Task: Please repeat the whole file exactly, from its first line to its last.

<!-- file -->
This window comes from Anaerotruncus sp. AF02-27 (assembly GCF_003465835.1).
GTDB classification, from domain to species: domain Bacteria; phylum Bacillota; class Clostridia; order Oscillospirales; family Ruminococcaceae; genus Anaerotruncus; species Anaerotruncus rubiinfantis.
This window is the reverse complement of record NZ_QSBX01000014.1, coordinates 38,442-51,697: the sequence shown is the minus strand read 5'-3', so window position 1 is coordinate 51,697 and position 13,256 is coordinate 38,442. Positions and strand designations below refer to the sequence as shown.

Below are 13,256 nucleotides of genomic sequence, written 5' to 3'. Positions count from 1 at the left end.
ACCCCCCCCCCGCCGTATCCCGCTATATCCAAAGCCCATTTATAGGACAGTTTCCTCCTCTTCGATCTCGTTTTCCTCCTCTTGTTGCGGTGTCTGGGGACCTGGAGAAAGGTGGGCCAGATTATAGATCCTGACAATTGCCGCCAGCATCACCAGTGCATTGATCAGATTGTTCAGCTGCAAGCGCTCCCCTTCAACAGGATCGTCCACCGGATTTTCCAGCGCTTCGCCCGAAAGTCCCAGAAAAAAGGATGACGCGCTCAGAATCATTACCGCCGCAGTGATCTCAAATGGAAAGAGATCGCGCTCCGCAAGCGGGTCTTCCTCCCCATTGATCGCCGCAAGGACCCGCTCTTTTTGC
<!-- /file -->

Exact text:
This window comes from Anaerotruncus sp. AF02-27 (assembly GCF_003465835.1).
GTDB classification, from domain to species: domain Bacteria; phylum Bacillota; class Clostridia; order Oscillospirales; family Ruminococcaceae; genus Anaerotruncus; species Anaerotruncus rubiinfantis.
This window is the reverse complement of record NZ_QSBX01000014.1, coordinates 38,442-51,697: the sequence shown is the minus strand read 5'-3', so window position 1 is coordinate 51,697 and position 13,256 is coordinate 38,442. Positions and strand designations below refer to the sequence as shown.

Below are 13,256 nucleotides of genomic sequence, written 5' to 3'. Positions count from 1 at the left end.
ACCCCCCCCCCGCCGTATCCCGCTATATCCAAAGCCCATTTATAGGACAGTTTCCTCCTCTTCGATCTCGTTTTCCTCCTCTTGTTGCGGTGTCTGGGGACCTGGAGAAAGGTGGGCCAGATTATAGATCCTGACAATTGCCGCCAGCATCACCAGTGCATTGATCAGATTGTTCAGCTGCAAGCGCTCCCCTTCAACAGGATCGTCCACCGGATTTTCCAGCGCTTCGCCCGAAAGTCCCAGAAAAAAGGATGACGCGCTCAGAATCATTACCGCCGCAGTGATCTCAAATGGAAAGAGATCGCGCTCCGCAAGCGGGTCTTCCTCCCCATTGATCGCCGCAAGGACCCGCTCTTTTTGC